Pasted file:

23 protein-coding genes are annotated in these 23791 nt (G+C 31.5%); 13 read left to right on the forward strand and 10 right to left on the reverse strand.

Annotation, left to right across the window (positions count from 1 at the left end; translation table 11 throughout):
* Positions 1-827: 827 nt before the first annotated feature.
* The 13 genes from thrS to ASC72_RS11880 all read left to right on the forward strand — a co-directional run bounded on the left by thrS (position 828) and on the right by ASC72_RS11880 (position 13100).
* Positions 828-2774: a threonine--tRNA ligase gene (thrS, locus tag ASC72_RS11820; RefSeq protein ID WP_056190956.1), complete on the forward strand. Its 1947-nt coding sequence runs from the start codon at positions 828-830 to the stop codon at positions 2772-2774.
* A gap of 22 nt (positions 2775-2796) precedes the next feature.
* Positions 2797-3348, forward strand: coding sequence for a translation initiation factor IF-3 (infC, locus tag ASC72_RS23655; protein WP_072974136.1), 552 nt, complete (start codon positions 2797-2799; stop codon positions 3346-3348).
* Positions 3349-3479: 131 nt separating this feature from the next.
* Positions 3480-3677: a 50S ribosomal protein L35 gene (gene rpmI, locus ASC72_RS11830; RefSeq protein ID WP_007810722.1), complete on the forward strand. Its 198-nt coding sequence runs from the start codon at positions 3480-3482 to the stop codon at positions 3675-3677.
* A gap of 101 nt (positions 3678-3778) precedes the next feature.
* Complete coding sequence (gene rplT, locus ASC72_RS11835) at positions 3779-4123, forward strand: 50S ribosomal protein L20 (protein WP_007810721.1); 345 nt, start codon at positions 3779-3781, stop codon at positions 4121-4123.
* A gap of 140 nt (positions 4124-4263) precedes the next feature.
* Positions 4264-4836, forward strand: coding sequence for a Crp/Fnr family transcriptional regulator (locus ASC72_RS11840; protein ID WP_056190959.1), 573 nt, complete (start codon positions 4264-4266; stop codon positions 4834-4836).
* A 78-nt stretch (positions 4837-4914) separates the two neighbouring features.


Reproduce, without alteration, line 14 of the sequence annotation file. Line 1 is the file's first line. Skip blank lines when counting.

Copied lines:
* A 78-nt stretch (positions 4837-4914) separates the two neighbouring features.